Act three is perhaps the biggest challenge of the evening for the tenor as he must sing for almost 40 minutes nonstop. It opens with the aria “Son salvo…A una fonte” where Osborn showcased astonishing breath control and a virtuosic use of dynamics, singing the line “della patria e il suo destin” in a single breath. The phrase, which demands a chromatic ascension to a high B flat and requires a crescendo/ diminuendo for three long bars, showcased Osborn coloring every phrase. He also paid attention to every single dynamic in the score as he sang with a ringing tone all while lying upside down and crawling on the sand surface of the stage.
During the duet with Elvira, “Fini… Nel mirarti,” the tenor showcased his stratospheric high notes singing ringing A naturals, a B natural, two high D naturals, and an interpolated high C at the end of “Vieni fra queste braccia.” Osborn’s voice especially shined as he made a diminuendo on his first high D and then sustained a vibrant second D. What was also admirable in the duet was how well Osborn and soprano Irina Lungu’s voice blended to create a riveting moment.
The opera ends with one of the most demanding arias in the tenor repertoire, “credeasi misera.” Here Osborn maintained Bellini’s long legato phrases and also relished in the use of dynamics. He also proved his amazing stamina as he sang the score as written, with a D flat on the “ella e tremante, ella e spirante” and then interpolated the High F on “un solo instante l’ira frenate” and then descended to the written high E flat and D flat.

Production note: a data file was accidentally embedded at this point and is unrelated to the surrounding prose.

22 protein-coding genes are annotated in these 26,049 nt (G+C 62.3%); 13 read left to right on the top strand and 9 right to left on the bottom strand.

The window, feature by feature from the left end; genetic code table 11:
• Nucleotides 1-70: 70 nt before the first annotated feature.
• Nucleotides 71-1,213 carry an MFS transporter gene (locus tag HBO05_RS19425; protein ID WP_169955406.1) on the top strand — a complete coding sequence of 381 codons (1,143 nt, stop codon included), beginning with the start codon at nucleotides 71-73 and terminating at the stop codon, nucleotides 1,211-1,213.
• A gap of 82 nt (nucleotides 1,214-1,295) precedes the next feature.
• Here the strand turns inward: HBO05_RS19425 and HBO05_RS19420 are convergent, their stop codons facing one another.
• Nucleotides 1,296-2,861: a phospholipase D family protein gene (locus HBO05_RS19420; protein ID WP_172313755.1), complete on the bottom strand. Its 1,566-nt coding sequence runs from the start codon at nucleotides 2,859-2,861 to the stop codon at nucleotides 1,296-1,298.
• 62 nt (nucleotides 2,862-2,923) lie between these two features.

Osborn’s performance was a festivity of bel canto and he proved why he is one of the great “Arturos” at the moment.
A Vocal Treat
Irina Lungu brought her acclaimed interpretation of Elvira to Oviedo for the first time. The role was conceived for a lyric soprano with coloratura whose writing lies mostly in the middle register with some ascensions to a high B, C, and D flat. During the bel canto renaissance around 1950, the role started to be performed by lirico-leggera sopranos and began traditions that included several high D naturals and an E flat. Sopranos also started to add variations and cadenzas in the upper register.
Lungu was up to the task and was a delight as her lyrical voice was accompanied by stunning voluminous high notes, clean coloratura, and exquisite pianissimi. The role of Elvira opens with a duet with “Giorgio” in which she shows her instability declaring she will never get married and prefers to die before jubilating over her upcoming marriage with Arturo. It is a piece that combines gorgeous legato phrases with intricate coloratura lines that establishes Elvira’s vocal writing throughout the opera. Lungu showed beautiful control of Bellini’s line and her sublime middle voice projected wonderfully into the auditorium. She also brought sonorous high notes to the duet including a climactic High D natural.